Why is it important to consider today? The problem today is that most people ignore their chronic stress levels because they are too busy to think about it. We face an ideology that “what doesn’t kill you makes you stronger”, and people think they deserve to feel this way.  Stress overload has a tendency to creep up on us and take us down.  It is important for people to evaluate their stress level and be aware of the consequences of letting it get out of hand. Since everyone is affected by stress, it is a topic that is important to everyone.

Conclusions on Human Geology:

At the start of this article, I was not expecting geology to parallel humans so effectively.  However, I confess that I simplified the two subjects in order to compare them. By consequence, I may overlook obvious differences between the two. Yet, what is lost from making this parallel is heavily outweighed by what is to be gained.  As a result of this comparison, I have reached a conclusion that both humans and the planet depend upon disruption to thrive in the long run. I have also learned basic concepts about human stress that I might not have synthesized without this lens. It is important for me to understand how I react to stress and to understand something that affects me every day.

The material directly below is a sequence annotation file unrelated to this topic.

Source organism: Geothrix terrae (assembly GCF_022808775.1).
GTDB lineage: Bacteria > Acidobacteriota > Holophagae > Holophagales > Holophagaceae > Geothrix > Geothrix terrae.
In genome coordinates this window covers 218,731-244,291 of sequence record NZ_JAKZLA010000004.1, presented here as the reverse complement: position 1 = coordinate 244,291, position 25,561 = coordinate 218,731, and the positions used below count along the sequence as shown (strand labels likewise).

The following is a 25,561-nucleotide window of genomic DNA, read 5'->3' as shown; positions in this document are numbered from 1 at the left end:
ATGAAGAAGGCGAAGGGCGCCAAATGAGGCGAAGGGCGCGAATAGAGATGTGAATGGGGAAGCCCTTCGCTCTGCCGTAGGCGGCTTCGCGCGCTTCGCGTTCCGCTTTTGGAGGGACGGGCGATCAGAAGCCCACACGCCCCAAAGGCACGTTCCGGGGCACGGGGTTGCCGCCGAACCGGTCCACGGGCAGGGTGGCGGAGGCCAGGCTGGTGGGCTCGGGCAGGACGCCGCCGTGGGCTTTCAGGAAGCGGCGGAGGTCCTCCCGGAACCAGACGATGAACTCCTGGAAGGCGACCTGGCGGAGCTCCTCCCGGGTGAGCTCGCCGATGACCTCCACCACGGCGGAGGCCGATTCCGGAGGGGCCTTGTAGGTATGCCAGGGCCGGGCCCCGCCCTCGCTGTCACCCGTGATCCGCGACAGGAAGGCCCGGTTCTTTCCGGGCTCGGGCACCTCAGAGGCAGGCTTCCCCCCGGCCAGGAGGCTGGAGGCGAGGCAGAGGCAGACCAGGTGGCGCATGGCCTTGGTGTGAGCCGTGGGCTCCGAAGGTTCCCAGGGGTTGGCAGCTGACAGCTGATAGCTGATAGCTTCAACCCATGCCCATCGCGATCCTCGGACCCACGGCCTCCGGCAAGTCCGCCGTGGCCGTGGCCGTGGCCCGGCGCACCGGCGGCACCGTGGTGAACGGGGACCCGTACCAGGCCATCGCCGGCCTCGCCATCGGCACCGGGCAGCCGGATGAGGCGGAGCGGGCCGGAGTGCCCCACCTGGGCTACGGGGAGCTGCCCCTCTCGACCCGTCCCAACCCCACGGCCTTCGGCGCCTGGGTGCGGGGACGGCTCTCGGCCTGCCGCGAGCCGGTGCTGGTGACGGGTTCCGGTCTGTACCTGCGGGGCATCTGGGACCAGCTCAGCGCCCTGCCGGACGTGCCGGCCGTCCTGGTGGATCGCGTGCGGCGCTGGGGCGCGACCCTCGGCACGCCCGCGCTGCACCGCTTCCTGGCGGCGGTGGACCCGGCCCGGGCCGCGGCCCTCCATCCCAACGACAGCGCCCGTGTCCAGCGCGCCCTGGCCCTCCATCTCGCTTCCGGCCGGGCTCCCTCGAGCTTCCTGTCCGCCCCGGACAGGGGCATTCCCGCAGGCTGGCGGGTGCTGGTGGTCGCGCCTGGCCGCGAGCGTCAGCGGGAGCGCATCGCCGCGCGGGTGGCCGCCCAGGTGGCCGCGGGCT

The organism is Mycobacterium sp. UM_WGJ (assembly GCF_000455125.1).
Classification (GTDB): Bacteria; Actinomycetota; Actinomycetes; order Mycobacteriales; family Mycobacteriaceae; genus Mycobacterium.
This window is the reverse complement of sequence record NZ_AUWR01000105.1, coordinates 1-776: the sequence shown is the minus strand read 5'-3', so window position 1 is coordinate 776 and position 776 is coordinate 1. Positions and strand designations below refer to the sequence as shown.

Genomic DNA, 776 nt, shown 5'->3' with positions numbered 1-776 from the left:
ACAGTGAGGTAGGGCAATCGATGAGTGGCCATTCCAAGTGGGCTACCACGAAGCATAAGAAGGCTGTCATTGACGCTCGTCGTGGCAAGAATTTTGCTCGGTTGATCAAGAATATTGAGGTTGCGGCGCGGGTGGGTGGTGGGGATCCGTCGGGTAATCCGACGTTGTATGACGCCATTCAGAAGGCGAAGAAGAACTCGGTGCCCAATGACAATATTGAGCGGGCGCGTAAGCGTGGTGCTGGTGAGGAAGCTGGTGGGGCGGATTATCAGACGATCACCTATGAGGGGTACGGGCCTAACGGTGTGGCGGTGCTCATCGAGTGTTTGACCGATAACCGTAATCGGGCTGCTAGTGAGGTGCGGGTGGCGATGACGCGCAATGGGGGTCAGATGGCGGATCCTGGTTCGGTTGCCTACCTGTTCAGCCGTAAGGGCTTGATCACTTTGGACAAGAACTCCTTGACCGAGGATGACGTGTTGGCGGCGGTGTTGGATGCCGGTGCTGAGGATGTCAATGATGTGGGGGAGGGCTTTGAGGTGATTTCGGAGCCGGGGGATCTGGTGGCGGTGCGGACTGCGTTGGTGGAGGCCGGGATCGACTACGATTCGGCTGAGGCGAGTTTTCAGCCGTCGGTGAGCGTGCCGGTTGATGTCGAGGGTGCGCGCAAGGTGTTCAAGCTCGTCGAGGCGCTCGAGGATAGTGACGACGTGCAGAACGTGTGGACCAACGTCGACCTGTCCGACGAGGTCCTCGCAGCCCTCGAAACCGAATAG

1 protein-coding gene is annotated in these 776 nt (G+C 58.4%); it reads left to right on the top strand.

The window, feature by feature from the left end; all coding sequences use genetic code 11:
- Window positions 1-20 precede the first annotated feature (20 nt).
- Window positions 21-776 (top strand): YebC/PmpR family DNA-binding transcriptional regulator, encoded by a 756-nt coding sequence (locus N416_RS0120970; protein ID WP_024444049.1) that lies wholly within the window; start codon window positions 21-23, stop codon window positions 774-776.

What is the significance of this article? I have employed an entirely different method of educating myself. Why not learn a new subject through the lens of something I already comprehend and enjoy? I myself would have been skeptical of this idea before I tried it. But, now I do not believe that I am in danger of thinking everything is a rock. It is obvious that not everything will compare so easily with geology. However, the contrasts between geology and humans also educate me just as much as similarities.